If this all sounds like I’m heading towards puerile notions like “elevated horror” to Us, please wash your ears out. The last few years of excellent horror films enjoyed by a wider audience than just genre fans have led the more snooty, snotty critics to scrabble for justification as to how a lowly horror film can also be a good one. And so we get terms like “elevated”, because genre films, as we all know, don’t actually have anything to say; they need to be more than just a good example of the genre, they need to transcend the common muck in order to be worthy of critical acclaim and serious discourse. The idea that recent knockouts like Us, Hereditary and The Witch are somehow the exception rather than the rule does a disservice to the potential of a damn good genre film, and particularly horror in this case. These films are the embodiment of horror, good horror, sure, but horror doing exactly what it does best: scaring the shit out of you and saying something interesting in the process.

Us does all of these things, and it does them beautifully. It’s also subversive and original, and it’s setting a great example for the longevity of the genre, and not just in terms of quality. Financially, it had the highest grossing opening ever for an original horror film, at US$71 million. For studios whose only language is money, this is great news for the genre. On top of which it’s simply a joy to see such a brilliant film get the attention it absolutely deserves. Excuse me while I go watch it several more times.

Devil’s Day – Andrew Michael Hurley (Review)

Devil's Day

I was lucky enough to get my hands on an advanced copy of Andrew Michael Hurley’s second novel, Devil’s Day, his follow up to the beautiful and quietly menacing debut that was The Loney. Like that first book, Devil’s Day is ensconced in the English countryside, in this case an isolated farming community in Lancashire that clings to ritual and tradition.

Narrator John Pentecost is returning to his family farm in the Briardale Valley, pregnant wife Kat in tow. His return is precipitated by both the death of his grandfather, the Gaffer, and the yearly titular ritual of Devil’s Day, where the villagers sing songs and tell stories about the time the Devil came down to the valley to make mischief.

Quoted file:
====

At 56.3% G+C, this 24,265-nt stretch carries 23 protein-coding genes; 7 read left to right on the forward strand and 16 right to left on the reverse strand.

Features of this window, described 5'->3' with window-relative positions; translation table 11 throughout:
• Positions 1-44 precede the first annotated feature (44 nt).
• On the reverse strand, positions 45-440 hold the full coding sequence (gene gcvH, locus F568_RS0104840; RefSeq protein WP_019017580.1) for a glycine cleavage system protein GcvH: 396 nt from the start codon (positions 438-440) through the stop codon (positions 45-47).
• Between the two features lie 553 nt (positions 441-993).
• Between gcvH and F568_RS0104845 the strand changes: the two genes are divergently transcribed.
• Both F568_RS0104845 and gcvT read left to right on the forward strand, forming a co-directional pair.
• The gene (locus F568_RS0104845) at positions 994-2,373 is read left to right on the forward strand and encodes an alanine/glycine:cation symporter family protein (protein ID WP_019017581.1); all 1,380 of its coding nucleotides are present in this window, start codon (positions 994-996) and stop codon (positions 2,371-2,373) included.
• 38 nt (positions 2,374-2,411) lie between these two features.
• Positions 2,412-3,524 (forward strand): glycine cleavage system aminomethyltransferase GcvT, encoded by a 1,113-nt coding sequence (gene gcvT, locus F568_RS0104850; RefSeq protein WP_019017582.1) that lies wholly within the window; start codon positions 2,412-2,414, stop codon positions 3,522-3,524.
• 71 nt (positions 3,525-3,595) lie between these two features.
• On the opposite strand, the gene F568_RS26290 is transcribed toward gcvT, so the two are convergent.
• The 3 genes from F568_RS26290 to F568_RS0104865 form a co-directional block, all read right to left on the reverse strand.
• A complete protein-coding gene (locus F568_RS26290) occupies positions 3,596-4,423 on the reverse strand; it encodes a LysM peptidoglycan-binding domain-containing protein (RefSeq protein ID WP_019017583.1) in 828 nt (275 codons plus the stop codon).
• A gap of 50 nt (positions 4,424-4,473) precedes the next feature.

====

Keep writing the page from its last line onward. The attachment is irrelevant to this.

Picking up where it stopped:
This is a book that, like The Loney, is in no hurry, and has little concern for the machinations of a flashy or action-packed plot. That kind of story can be hard to pull off, but Hurley is adept at keeping the reader’s attention. I was rapt with Devil’s Day from the opening line to the last. I enjoyed The Loney, but this felt like a much more accomplished novel, and the folk horror element is what really did it for me. Hurley’s restraint and subtlety is still as applaudable as ever, but the feel in Devil’s Day, of stories and folktales creeping across the landscape into reality – or rather, as in a lot of cases, already an ingrained part of that landscape – is palpable and sets a shiver crawling across your skin.

Although a slow-burn, this is a very precise and well-crafted book. There isn’t an ounce of spare flesh to be found. The prose is neither indulgent nor workmanlike. It has that evocative, tactile tone of a masterful storyteller, to the point that you forget you’re reading a book. Take this passage, where a young John is out amongst nature; Hurley gives us all these wonderful bright details, lending his own style of imagery to the scene:

“Things fled as I slithered down through the dry mud. Birds dissolved into the undergrowth and the eel that lay curled up like a question mark just under the surface of the water shivered aware in a ring of ripples. Nothing wanted to stay, not the damselflies or the dippers, or the kingfisher that unearthed itself from the dark, rooty banks on the other side and skimmed away with the current, burning a blue stripe in the air.”

I could read that over and over, and still find something new to smile about every time.

It’s almost a cliché at this point, but the setting here is as much a character as the people inhabiting it. The terrain and the weather shape the characters’ lives in ways both mundane and profound.

Just as the landscape shapes the characters, so does the past. It’s always needling into the present, informing and shaping it, pricking it with unease. The Gaffer’s aphorisms or lessons punctuate the story so that even in death we’re not without him. His presence underpins John’s narration, as well as his thoughts and feelings about the farm and his obligations to it.

The characters – even the fleeting, incidental ones – are never anything less than startlingly real; crafted with a crispness that puts Hurley’s skills as a writer on full display. The characters here are very traditional, which can really grate sometimes with their staunch religious beliefs, and their “he’s a pouf” and “don’t be a sissy” attitudes. They’re hardscrabble people with proudly calloused hands and a get-shit-done attitude. On the farm, work trumps everything, overcomes everything. Loss, disaster, even the Devil comes second to the necessities of farm life. Everything carries on, through death, weather, hardship, and the Devil’s sneaking tricks.